"Copenhagen is a beautiful, charming city, and it's easily at its most attractive during the warm summer months. Winters are frigid and have few daylight hours, while June through August provide comfy temps in the mid-60s and far more sunshine. Travelers can spend their days gazing at colorful architecture, visiting striking castles and churches, eating at some of the most impressive and delicious restaurants, and biking to greenery-filled parks. Perhaps Denmark's most alluring feature, however, is the fact that it ranks high on the list of world's happiest countries. Despite that summer months are the most popular time for tourists to visit, airfare stays fairly inexpensive ($700 from NYC), which is helpful given the city is notoriously pricey." — Lara Grant, Associate Editor

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Paros and Naxos

"Yes, summer is peak travel time to the Greek islands, and the ever-popular Cycladic islands can get swarmed with visitors. Even though June and September can offer a bit of a reprieve from the crowds, for guaranteed beach bum weather, summer really is the time to go. But instead of spending all your time on Mykonos or Santorini (note: the beaches on Santorini aren't that impressive anyway), consider hopping over to Paros and Naxos instead. Both islands have excellent beaches that are less crowded than those on Mykonos, and they're about a half-hour ferry ride apart. To be clear, these islands are hardly undiscovered, and their charming villages can still get crowded -- but both islands are also larger than Mykonos, meaning there is more shoreline to choose from and the beach crowds are more dispersed. To get even more off the beaten track, consider Antiparos. Iria Beach Art Hotel on Naxos is a charming boutique option that's steps from a lovely beach." — Kelsey Blodget, Senior Executive Editor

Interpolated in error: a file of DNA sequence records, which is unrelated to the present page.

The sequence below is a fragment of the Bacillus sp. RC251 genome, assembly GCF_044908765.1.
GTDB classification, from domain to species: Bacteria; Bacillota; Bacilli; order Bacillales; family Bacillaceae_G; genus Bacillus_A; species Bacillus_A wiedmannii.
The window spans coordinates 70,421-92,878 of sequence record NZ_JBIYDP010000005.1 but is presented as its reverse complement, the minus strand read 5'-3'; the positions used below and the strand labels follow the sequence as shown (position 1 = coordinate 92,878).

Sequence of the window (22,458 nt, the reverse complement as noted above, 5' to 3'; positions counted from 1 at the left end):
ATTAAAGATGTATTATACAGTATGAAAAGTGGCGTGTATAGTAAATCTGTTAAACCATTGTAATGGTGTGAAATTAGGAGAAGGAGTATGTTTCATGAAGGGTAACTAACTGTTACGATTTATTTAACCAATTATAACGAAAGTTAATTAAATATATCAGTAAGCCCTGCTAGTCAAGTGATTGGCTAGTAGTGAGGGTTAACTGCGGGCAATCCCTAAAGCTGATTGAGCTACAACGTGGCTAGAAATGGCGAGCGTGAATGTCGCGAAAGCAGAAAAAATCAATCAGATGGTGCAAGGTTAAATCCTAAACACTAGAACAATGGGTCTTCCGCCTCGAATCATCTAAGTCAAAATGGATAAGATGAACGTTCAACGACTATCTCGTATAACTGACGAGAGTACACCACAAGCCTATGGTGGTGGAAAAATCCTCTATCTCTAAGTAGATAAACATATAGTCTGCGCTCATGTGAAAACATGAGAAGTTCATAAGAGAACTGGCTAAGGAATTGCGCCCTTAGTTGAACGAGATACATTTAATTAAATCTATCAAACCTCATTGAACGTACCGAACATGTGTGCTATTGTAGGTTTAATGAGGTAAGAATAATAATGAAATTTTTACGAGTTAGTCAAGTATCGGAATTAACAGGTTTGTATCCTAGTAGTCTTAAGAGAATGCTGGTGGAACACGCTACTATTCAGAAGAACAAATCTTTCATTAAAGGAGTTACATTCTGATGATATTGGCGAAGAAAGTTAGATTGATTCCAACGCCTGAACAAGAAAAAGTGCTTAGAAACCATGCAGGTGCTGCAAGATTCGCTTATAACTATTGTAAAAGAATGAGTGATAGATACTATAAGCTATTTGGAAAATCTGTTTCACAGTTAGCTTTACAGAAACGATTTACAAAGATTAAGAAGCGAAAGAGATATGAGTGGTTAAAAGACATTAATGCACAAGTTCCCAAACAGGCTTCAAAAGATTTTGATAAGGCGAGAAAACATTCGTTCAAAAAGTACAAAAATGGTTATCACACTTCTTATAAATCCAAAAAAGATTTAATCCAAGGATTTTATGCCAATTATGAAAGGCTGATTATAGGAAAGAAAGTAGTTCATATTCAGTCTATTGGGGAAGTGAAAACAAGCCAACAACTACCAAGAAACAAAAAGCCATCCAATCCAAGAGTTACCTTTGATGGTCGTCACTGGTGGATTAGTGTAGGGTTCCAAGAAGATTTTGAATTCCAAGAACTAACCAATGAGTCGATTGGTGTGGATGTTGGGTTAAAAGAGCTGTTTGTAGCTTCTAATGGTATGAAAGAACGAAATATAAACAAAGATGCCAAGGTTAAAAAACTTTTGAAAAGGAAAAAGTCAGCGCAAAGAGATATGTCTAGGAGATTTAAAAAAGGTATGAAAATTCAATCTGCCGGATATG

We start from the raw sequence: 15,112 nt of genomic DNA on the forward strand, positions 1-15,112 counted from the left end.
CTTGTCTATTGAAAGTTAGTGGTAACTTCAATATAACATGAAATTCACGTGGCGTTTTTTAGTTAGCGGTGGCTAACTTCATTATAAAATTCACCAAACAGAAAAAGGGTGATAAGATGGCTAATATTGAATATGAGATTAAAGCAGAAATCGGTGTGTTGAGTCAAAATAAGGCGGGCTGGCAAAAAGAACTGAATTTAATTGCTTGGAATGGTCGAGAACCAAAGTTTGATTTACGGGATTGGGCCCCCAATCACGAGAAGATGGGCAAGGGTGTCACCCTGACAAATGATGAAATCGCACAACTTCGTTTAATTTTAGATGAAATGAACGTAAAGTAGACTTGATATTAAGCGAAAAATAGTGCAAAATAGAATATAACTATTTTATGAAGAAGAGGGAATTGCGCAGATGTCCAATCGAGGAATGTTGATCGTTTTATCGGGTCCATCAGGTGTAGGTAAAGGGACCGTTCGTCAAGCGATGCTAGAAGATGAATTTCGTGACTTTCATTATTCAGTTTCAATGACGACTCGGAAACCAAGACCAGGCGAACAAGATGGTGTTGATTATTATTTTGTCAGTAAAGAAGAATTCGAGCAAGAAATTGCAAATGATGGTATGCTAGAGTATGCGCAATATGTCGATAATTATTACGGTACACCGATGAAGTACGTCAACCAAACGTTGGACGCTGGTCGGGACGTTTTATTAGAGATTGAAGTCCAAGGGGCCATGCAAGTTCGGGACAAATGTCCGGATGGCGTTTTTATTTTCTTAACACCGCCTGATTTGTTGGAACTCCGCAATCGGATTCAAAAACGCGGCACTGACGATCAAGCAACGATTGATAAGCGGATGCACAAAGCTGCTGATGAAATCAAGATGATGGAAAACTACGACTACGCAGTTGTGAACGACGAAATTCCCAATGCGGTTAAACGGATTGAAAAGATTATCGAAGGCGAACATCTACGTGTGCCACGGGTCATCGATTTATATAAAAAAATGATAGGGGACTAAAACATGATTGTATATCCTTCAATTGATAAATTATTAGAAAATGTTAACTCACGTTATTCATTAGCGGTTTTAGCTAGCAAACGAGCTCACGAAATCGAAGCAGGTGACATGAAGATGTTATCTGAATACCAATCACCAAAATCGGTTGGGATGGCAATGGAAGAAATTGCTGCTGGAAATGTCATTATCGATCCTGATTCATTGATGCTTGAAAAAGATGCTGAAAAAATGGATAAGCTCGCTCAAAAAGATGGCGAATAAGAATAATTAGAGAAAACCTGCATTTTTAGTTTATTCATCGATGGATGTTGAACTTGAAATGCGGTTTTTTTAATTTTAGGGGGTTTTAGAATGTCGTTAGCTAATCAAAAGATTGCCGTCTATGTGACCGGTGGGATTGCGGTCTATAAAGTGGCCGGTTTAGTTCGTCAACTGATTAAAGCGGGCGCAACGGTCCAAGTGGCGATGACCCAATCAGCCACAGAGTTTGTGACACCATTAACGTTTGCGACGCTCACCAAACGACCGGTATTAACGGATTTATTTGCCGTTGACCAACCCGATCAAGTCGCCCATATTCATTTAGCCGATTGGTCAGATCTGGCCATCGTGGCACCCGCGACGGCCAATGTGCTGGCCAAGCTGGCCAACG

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Sicily

"I have a high threshold for hot temps, so bear that in mind when I say that summer is the perfect time to visit Sicily. June is ideal, weather-wise, with the temperatures hovering between the high 60s and the low 80s (so get on it!). The Sicilian summertime proper is more brutal -- in July and August, the mercury shoots into the 90s and purportedly even hits triple digits. But even if you're not a hot-weather lover like me, the trade-off to visiting Sicily in its hottest season is worth it: Many travelers avoid Sicily's sweltering heat this time of year, so there are fewer fellow tourists to contend with and some travel deals to be found. Mediterranean island plus summer sun and sultry air, minus crazy crowds? To me, paradise. And that's before I've basically drowned myself in olive oil and Nero d’Avola. (Red wine lowers your core body temperature, right?)" — Anne Olivia Bauso, Associate Editor

Hotel Pick:

Latvia

"As someone who has been to Latvia in March, I highly recommend going when it's warmer. Located on the Baltic Sea, the country has miles of shoreline. You can enjoy the beaches of Vecaki or Vakarbulli in the capital of Riga, but I suggest taking a 30-minute train ride to the seaside resort town of Jurmala for some sun and sand. Just know that you won't necessarily be alone, as the beaches are extremely popular all summer long. If you're not a fan of sweltering heat, this northern country is also a great pick for you, as temperatures stay pretty mild in the summertime, with an average high in the low-70s in July. If you're heading off the beach, you can enjoy incredible examples of Art Nouveau architecture in this historic Old Town of Riga, a UNESCO World Heritage Site." — Stefanie Waldek, Editor

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Finland

"Winter may be the ideal time to catch the Northern Lights in Finland, but the mere thought of visiting the European country during the cold-weather months triggers shivering, chattering teeth. (No thanks.) Summer, on the other hand, conjures welcome images of long, sunny days and a lush, flowering landscape. Will there be crowds? Yes. However, just as Finland sees days with nearly no sunlight in the winter, the opposite occurs come summer. That means 24 hours of daylight in Lapland and just a few hours of nightfall in the southern parts of the country. Long live summer!" — Alisha Prakash, Editor